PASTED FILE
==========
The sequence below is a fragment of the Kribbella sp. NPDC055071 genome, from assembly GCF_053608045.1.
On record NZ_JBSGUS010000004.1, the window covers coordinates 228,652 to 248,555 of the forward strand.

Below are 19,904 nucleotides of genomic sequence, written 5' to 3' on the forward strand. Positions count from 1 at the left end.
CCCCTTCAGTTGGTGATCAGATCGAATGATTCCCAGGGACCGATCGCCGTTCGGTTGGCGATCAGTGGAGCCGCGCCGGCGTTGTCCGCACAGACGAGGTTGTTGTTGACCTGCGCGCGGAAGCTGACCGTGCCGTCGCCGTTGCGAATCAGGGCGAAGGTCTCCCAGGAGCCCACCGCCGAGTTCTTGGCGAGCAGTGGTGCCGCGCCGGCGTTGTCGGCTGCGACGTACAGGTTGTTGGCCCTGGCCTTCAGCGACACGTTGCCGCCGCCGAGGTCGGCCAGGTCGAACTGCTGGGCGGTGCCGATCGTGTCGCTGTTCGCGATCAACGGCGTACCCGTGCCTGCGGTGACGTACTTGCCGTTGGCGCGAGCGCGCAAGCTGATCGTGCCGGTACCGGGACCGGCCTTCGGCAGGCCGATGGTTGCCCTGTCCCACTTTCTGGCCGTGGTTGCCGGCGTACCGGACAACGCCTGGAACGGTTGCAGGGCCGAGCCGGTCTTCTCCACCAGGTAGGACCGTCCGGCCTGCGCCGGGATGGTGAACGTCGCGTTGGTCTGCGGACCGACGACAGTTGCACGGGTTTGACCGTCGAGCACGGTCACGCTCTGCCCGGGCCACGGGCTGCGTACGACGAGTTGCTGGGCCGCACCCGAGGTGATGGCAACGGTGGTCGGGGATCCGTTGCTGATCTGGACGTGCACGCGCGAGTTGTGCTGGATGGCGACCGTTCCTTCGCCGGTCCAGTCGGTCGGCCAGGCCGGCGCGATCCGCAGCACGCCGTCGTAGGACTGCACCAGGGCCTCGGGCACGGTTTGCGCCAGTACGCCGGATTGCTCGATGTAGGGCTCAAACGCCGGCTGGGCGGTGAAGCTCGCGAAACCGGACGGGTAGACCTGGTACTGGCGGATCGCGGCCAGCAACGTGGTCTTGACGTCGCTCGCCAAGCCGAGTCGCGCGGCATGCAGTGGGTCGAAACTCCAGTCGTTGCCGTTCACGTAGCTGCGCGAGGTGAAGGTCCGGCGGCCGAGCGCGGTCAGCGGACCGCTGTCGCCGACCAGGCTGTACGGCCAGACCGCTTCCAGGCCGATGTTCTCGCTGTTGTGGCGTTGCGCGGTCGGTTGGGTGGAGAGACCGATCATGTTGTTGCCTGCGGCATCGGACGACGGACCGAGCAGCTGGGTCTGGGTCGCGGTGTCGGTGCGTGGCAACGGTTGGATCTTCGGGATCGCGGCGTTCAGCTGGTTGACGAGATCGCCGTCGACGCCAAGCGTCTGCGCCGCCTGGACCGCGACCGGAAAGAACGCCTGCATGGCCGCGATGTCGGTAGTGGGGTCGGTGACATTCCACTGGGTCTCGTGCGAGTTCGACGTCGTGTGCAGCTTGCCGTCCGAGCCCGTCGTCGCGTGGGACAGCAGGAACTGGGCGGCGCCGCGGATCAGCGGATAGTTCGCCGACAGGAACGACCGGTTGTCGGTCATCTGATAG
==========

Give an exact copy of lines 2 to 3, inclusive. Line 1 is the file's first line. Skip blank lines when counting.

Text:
On record NZ_JBSGUS010000004.1, the window covers coordinates 228,652 to 248,555 of the forward strand.

Below are 19,904 nucleotides of genomic sequence, written 5' to 3' on the forward strand. Positions count from 1 at the left end.